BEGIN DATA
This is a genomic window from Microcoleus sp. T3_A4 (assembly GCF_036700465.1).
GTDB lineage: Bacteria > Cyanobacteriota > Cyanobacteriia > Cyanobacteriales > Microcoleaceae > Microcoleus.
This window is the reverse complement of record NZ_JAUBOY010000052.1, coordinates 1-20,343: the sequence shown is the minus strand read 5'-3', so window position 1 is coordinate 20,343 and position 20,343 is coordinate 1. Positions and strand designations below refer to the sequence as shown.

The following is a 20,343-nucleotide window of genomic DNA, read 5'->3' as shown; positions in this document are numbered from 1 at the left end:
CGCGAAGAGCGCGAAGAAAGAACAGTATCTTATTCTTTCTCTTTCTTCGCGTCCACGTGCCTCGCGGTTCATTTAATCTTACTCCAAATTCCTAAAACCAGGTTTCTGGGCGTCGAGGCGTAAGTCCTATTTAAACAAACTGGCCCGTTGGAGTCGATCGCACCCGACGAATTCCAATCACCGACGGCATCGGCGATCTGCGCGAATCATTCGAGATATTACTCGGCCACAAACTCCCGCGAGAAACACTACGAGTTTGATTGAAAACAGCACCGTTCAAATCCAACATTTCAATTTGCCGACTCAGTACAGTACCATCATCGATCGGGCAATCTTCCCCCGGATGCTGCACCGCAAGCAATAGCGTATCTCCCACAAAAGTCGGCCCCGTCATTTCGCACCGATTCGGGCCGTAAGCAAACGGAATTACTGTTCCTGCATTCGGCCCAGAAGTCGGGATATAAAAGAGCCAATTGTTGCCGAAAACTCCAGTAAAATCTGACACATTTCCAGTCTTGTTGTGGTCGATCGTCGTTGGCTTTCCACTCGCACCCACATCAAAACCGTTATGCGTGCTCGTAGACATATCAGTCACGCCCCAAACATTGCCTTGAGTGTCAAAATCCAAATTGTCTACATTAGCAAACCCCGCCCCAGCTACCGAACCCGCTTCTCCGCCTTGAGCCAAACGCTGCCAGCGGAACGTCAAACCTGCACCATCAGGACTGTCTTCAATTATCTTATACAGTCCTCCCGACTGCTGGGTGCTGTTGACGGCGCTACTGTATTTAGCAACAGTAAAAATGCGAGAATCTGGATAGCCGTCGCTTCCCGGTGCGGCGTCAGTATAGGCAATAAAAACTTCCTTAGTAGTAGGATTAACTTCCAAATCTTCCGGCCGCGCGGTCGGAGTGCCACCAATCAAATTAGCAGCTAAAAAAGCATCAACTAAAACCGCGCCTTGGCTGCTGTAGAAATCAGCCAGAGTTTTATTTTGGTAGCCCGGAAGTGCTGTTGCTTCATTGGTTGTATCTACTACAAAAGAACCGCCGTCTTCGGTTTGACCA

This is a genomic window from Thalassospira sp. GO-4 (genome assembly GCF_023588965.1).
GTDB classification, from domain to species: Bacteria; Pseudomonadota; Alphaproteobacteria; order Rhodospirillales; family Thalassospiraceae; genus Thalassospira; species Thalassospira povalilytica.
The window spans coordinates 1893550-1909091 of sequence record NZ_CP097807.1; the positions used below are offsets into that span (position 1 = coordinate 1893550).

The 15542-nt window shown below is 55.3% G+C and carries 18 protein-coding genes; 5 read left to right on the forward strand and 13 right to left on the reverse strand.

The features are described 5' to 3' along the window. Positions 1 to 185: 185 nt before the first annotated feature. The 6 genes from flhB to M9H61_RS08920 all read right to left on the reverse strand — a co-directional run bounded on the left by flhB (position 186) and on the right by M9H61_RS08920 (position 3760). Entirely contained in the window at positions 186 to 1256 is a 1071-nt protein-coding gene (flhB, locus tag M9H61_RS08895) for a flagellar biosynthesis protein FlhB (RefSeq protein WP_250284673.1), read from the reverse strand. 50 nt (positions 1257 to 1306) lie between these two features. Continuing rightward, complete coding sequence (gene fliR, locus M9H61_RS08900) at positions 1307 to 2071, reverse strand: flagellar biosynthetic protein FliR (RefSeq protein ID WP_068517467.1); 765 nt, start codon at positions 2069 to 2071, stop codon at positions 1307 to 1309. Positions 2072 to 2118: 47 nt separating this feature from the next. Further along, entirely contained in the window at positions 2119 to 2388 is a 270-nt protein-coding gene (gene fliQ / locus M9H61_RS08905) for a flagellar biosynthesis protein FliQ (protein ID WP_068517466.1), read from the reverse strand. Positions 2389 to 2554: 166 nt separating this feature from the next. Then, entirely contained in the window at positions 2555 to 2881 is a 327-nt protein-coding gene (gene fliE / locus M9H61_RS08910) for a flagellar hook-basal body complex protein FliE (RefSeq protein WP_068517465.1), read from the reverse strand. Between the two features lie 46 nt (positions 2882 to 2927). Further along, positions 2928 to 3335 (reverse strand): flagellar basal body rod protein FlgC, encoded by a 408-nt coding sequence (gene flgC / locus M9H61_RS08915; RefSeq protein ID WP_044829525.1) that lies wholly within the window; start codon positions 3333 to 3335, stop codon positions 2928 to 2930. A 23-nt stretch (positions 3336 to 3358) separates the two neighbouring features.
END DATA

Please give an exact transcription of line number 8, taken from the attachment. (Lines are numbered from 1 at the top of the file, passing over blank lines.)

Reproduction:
The window spans coordinates 1893550-1909091 of sequence record NZ_CP097807.1; the positions used below are offsets into that span (position 1 = coordinate 1893550).